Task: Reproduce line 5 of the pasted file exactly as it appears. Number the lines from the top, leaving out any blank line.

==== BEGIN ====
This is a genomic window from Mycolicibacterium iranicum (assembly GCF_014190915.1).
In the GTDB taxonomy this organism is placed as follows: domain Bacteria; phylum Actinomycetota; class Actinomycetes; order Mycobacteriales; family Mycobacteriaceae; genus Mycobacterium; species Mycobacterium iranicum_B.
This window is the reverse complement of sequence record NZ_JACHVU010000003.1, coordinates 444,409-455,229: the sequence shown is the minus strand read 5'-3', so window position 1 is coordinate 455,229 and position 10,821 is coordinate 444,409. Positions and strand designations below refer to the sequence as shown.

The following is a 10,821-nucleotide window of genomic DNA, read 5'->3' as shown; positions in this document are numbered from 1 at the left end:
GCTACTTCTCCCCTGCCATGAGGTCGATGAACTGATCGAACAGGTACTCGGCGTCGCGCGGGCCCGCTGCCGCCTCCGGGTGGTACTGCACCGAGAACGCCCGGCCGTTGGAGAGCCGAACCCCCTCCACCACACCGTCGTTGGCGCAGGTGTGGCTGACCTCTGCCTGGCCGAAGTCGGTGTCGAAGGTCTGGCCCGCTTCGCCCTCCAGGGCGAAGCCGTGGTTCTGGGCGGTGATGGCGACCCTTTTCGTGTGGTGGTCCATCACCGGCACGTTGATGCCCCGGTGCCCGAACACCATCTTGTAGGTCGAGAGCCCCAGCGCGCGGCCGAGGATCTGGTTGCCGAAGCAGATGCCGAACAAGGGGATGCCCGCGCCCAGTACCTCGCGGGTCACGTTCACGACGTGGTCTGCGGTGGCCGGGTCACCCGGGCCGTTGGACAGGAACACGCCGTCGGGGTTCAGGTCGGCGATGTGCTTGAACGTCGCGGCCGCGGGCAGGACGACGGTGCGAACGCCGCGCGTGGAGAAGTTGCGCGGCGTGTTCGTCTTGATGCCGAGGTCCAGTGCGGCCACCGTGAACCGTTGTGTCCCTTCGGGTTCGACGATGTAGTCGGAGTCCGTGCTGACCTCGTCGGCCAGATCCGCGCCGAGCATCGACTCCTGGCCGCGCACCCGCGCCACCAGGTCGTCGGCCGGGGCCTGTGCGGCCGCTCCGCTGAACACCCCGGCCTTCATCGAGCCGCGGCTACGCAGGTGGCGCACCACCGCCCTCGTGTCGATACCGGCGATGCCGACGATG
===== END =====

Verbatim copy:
GCTACTTCTCCCCTGCCATGAGGTCGATGAACTGATCGAACAGGTACTCGGCGTCGCGCGGGCCCGCTGCCGCCTCCGGGTGGTACTGCACCGAGAACGCCCGGCCGTTGGAGAGCCGAACCCCCTCCACCACACCGTCGTTGGCGCAGGTGTGGCTGACCTCTGCCTGGCCGAAGTCGGTGTCGAAGGTCTGGCCCGCTTCGCCCTCCAGGGCGAAGCCGTGGTTCTGGGCGGTGATGGCGACCCTTTTCGTGTGGTGGTCCATCACCGGCACGTTGATGCCCCGGTGCCCGAACACCATCTTGTAGGTCGAGAGCCCCAGCGCGCGGCCGAGGATCTGGTTGCCGAAGCAGATGCCGAACAAGGGGATGCCCGCGCCCAGTACCTCGCGGGTCACGTTCACGACGTGGTCTGCGGTGGCCGGGTCACCCGGGCCGTTGGACAGGAACACGCCGTCGGGGTTCAGGTCGGCGATGTGCTTGAACGTCGCGGCCGCGGGCAGGACGACGGTGCGAACGCCGCGCGTGGAGAAGTTGCGCGGCGTGTTCGTCTTGATGCCGAGGTCCAGTGCGGCCACCGTGAACCGTTGTGTCCCTTCGGGTTCGACGATGTAGTCGGAGTCCGTGCTGACCTCGTCGGCCAGATCCGCGCCGAGCATCGACTCCTGGCCGCGCACCCGCGCCACCAGGTCGTCGGCCGGGGCCTGTGCGGCCGCTCCGCTGAACACCCCGGCCTTCATCGAGCCGCGGCTACGCAGGTGGCGCACCACCGCCCTCGTGTCGATACCGGCGATGCCGACGATG